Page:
What will you do with your 39,420,000 wild and precious minutes?


My daughter was recently tasked with asking me and my husband how many minutes we’ve been alive.

For me: 22,645,440.

That’s a lot of minutes.

And I remember many of them very very well.

Births. Deaths. Weddings. Orangina sipped in the Loire Valley when I was a child. Then chardonnay 20 years later in that same spot as an adult. Sprinklers in Portugal. The moment we were allowed to bring her home. The first time hugging on-line friends in real life. The smell of my dog Jesse when he was a puppy. When I got busted for stealing the gum. Tijuana with my bestie when we were 17. My first pay cheque. My last pay cheque. The first marathon phone call with my now husband (the shortest five hours of my life.) Fresh falling snow that Christmas Eve in Innsbruck. Getting the news from the doctor.

About that last point.

I went for a follow-up appointment with my doctor to see about something that has been on my mind. The news she had for me was so-so.

It’s better than I feared and still not fantastic.

A word on that: I will get ahead of it. Already am.

But this isn’t about that.

I mean, it is and it isn’t.

It’s about what’s next.

As I was sitting in that waiting room, reflecting upon those 22,645,440 minutes, I of course couldn’t help but consider how quickly they’ve gone.

And? We don’t get them back. But we can look to what’s ahead.

(Doctors’ offices are intense.)

We are each treated to, on average, 39,420,000 minutes.

Still a lot of digits.

But. Do the math.

I’m going to have to make the balance count.

You too?

Here’s what we know:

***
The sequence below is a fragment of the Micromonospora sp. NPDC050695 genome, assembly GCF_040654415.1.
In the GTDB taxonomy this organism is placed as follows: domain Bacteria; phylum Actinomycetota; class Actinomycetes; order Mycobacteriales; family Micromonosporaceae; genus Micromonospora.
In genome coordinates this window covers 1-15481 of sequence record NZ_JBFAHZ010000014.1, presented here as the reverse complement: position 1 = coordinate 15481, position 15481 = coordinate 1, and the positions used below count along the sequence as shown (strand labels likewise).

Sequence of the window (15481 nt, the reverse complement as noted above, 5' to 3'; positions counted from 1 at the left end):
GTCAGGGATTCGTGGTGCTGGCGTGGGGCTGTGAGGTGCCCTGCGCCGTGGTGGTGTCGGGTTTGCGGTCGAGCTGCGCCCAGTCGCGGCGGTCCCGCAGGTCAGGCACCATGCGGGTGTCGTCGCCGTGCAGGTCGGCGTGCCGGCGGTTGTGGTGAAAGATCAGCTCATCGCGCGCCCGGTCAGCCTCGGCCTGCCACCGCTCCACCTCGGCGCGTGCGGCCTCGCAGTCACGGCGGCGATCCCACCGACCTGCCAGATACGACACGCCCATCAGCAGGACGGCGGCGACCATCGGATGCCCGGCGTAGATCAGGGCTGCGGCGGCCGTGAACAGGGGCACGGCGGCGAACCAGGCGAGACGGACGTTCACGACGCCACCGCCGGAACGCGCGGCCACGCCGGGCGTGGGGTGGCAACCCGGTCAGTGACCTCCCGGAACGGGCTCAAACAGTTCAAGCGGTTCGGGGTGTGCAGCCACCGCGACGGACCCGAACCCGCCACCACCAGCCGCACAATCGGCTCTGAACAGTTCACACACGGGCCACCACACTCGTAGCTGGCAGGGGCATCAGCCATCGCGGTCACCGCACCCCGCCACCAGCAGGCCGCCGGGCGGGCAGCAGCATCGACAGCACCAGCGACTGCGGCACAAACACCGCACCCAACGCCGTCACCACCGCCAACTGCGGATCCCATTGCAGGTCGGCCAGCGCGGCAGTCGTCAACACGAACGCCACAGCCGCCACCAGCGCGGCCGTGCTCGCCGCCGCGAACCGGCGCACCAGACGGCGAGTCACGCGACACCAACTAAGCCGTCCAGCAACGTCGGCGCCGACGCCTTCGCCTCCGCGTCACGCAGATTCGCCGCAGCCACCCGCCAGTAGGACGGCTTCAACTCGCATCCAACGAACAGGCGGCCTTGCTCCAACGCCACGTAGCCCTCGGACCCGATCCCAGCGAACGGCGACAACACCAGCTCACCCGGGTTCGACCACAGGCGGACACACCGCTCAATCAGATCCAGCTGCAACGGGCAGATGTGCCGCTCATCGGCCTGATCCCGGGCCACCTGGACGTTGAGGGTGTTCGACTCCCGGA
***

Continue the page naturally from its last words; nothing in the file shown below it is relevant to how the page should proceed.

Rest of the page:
Whatever we are doing consistently, we are getting better at. (Click to tweet)

New neural pathways get etched in the brain, like water carving out the Grand Canyon. Bit by bit. Thought by thought. Action by action.

We begin to master whatever that is.

Which has me sitting up a whole lot taller and straighter. I know what I don’t want want to master (worrying, sitting in fear, judgment, looking back, apologizing for everything...'it's just easier that way') which makes way for what I do want (more joy - which for me includes: connection, generosity and gratitude - more expansion, more meaning, more healing, more decisiveness, more love).

Over to you.

With your remaining millions of minutes, what do you want to become masterful at?

Or, to paraphrase Mary Oliver, once again:

What will you do with your minutes

Will you spend them devoted to:

Just getting by? Keeping draining relationships alive? Checking your phone like it’s your job (it’s not)? Saying “I’m not ready yet”, to opportunities? Giving into your fears, distractions, compulsions, addictions and procrastinations? Feeding the worries? Saying “not now”, to your loved ones? Being on time? Raising your hand? Committing to your art? Tending to your body like the temple that it is? Parenting presently? Bringing your light to the dark? Coming home to yourself? Savouring what’s on your plate? Operating from a place of love?

You’re getting masterful at all of those things. Bit by bit. Thought by thought. Action by action.

Starting now.

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